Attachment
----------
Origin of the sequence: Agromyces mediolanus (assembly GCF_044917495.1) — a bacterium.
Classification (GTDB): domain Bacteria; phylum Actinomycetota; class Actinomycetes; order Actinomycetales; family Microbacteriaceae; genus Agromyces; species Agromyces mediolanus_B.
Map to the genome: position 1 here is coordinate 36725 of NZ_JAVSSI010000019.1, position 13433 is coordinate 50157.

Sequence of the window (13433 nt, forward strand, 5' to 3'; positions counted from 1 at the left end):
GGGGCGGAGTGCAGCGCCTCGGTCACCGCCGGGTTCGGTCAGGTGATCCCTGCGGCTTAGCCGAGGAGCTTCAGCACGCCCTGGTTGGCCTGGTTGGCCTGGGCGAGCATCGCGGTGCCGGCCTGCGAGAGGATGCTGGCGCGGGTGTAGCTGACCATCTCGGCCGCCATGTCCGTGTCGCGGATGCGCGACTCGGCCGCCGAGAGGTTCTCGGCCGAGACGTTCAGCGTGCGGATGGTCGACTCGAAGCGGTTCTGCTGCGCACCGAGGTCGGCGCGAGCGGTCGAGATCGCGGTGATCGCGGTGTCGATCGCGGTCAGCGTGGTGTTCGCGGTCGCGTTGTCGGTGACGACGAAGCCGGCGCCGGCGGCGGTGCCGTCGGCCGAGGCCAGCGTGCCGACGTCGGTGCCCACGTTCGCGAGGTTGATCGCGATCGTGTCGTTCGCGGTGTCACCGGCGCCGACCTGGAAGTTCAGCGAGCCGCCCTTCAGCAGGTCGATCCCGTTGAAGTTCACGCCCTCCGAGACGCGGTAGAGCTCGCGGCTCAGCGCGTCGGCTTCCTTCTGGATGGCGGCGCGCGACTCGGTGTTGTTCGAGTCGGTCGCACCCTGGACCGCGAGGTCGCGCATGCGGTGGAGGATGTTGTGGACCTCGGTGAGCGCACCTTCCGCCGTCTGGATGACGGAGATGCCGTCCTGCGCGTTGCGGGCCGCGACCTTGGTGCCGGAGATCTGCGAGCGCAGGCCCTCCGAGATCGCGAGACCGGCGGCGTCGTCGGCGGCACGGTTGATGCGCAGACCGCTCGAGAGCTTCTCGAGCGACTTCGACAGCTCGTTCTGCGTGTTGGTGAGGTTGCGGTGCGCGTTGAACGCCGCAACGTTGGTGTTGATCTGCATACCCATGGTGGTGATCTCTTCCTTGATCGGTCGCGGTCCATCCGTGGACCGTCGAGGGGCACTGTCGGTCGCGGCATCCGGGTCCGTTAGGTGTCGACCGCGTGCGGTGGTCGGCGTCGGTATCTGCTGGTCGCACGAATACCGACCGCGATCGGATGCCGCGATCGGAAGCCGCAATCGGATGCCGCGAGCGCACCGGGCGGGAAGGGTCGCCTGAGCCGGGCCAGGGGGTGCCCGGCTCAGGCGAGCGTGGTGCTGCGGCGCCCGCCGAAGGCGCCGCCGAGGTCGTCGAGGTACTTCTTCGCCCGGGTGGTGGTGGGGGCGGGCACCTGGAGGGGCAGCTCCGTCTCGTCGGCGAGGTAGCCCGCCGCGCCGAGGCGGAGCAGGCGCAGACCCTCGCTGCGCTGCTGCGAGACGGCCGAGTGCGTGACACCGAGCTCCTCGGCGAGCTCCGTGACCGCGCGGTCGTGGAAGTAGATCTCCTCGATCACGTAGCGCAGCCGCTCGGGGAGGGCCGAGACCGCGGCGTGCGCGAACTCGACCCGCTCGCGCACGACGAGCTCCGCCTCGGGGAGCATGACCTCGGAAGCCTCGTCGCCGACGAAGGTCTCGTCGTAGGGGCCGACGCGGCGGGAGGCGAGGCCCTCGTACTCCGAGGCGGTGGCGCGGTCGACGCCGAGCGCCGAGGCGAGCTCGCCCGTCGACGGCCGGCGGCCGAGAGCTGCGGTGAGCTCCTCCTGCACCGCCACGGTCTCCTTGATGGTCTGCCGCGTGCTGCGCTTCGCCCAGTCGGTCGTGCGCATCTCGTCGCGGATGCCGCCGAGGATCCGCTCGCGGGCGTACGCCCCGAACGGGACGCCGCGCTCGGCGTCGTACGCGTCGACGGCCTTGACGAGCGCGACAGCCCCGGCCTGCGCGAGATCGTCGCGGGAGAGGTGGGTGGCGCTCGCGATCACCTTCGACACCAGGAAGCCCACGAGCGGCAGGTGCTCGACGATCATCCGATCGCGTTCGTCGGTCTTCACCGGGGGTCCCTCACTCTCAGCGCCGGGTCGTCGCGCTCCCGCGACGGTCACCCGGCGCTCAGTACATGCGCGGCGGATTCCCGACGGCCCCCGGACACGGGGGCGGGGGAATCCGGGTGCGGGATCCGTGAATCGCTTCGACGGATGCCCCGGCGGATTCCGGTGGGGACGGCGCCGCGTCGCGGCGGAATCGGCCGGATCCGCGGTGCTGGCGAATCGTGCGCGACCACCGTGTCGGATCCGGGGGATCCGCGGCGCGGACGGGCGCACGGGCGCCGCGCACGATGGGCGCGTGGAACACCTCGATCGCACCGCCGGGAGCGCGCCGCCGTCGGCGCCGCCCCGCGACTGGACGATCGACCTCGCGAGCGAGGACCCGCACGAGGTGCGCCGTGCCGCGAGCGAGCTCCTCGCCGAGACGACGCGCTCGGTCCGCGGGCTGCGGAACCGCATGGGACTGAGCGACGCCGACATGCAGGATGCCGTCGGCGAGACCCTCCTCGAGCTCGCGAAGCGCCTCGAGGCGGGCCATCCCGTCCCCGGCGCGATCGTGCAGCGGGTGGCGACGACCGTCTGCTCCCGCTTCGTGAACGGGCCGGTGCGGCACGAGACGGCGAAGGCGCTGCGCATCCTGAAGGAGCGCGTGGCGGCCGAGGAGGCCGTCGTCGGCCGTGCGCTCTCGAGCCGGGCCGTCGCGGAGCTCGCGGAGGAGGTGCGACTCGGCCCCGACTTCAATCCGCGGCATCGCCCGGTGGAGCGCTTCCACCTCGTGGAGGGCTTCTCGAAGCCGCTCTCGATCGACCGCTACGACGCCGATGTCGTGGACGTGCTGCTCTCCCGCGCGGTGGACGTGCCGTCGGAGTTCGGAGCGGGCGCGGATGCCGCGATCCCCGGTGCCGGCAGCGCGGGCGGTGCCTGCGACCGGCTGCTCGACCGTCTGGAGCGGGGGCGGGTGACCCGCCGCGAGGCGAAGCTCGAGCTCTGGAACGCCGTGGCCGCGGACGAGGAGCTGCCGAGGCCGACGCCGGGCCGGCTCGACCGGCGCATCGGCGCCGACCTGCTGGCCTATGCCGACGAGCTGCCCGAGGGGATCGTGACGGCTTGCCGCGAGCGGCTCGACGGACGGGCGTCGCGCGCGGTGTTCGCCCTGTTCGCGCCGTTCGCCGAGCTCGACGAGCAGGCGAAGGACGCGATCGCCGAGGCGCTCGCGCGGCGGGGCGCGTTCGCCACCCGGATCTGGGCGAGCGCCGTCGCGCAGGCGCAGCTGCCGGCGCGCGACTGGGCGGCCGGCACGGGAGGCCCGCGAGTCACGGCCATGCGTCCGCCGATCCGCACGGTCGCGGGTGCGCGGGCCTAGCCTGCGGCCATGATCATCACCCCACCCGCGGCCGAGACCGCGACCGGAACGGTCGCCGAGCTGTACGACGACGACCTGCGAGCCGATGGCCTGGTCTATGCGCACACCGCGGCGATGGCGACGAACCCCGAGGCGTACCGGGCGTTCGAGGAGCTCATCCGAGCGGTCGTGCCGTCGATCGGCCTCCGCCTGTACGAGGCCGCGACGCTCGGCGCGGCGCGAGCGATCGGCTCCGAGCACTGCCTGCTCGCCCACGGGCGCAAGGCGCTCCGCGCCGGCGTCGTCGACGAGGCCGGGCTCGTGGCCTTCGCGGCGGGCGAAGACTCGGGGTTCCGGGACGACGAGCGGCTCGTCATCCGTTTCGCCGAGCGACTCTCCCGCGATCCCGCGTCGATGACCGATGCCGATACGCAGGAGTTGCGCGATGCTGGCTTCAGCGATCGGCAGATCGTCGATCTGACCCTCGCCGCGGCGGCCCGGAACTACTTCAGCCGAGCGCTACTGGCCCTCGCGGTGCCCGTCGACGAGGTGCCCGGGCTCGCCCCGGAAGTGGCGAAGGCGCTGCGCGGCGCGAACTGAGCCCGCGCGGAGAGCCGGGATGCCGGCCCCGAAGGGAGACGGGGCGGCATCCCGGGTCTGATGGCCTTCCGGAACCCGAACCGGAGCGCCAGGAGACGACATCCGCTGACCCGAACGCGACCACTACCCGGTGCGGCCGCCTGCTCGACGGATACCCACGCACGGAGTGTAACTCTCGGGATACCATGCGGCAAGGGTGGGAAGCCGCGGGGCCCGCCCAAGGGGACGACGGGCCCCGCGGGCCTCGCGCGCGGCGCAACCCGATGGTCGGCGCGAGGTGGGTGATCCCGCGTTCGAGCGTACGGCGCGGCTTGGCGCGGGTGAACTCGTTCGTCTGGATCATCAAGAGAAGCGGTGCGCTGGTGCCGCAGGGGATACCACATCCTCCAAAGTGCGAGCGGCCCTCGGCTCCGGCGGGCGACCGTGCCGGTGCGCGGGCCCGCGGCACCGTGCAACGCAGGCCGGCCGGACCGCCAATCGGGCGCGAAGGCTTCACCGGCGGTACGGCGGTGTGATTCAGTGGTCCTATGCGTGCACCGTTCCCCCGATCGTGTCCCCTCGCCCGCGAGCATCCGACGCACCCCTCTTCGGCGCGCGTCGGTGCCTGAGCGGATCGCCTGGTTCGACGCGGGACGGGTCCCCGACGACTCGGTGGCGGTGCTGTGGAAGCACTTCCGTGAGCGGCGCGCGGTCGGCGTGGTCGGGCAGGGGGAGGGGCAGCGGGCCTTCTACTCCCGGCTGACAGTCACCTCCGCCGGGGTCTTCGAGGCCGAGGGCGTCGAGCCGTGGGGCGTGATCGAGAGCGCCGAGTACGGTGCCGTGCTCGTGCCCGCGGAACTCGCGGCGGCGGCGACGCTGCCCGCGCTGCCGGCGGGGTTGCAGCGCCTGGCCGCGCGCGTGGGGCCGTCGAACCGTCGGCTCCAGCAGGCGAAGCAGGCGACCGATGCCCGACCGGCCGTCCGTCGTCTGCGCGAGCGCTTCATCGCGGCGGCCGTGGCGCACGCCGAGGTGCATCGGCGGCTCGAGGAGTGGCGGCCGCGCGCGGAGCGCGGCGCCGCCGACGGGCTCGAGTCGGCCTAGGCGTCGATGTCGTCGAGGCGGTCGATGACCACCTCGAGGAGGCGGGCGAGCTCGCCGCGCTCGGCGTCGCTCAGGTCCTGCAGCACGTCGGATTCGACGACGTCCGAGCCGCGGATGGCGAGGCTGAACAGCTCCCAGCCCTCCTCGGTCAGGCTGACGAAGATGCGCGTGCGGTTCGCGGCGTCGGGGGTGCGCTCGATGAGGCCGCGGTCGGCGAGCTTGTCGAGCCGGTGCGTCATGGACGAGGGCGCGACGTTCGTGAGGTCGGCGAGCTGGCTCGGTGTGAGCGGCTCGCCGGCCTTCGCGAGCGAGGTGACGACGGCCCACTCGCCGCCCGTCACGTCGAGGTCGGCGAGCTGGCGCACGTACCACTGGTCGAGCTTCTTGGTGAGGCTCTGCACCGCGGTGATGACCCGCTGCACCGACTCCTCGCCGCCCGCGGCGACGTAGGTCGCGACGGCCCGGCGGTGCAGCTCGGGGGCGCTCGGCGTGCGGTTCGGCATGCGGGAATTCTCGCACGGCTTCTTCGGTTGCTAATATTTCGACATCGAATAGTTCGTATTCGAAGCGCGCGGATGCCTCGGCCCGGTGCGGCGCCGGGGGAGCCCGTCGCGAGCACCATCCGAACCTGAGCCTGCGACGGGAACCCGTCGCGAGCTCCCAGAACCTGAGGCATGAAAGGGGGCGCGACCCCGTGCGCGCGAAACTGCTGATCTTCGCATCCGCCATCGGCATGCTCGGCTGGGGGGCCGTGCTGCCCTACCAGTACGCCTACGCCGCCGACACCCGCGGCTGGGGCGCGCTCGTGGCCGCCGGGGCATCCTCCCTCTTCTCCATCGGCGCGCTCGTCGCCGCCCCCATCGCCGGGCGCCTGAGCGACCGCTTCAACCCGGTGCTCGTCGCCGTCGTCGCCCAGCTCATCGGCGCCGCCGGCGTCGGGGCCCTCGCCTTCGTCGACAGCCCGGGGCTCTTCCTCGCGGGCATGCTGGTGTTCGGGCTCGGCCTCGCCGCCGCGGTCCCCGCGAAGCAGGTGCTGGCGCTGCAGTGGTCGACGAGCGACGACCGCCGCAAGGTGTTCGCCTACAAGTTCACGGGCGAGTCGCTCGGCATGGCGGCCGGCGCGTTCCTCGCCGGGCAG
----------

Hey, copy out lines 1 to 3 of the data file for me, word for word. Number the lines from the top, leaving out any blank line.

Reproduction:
Origin of the sequence: Agromyces mediolanus (assembly GCF_044917495.1) — a bacterium.
Classification (GTDB): domain Bacteria; phylum Actinomycetota; class Actinomycetes; order Actinomycetales; family Microbacteriaceae; genus Agromyces; species Agromyces mediolanus_B.
Map to the genome: position 1 here is coordinate 36725 of NZ_JAVSSI010000019.1, position 13433 is coordinate 50157.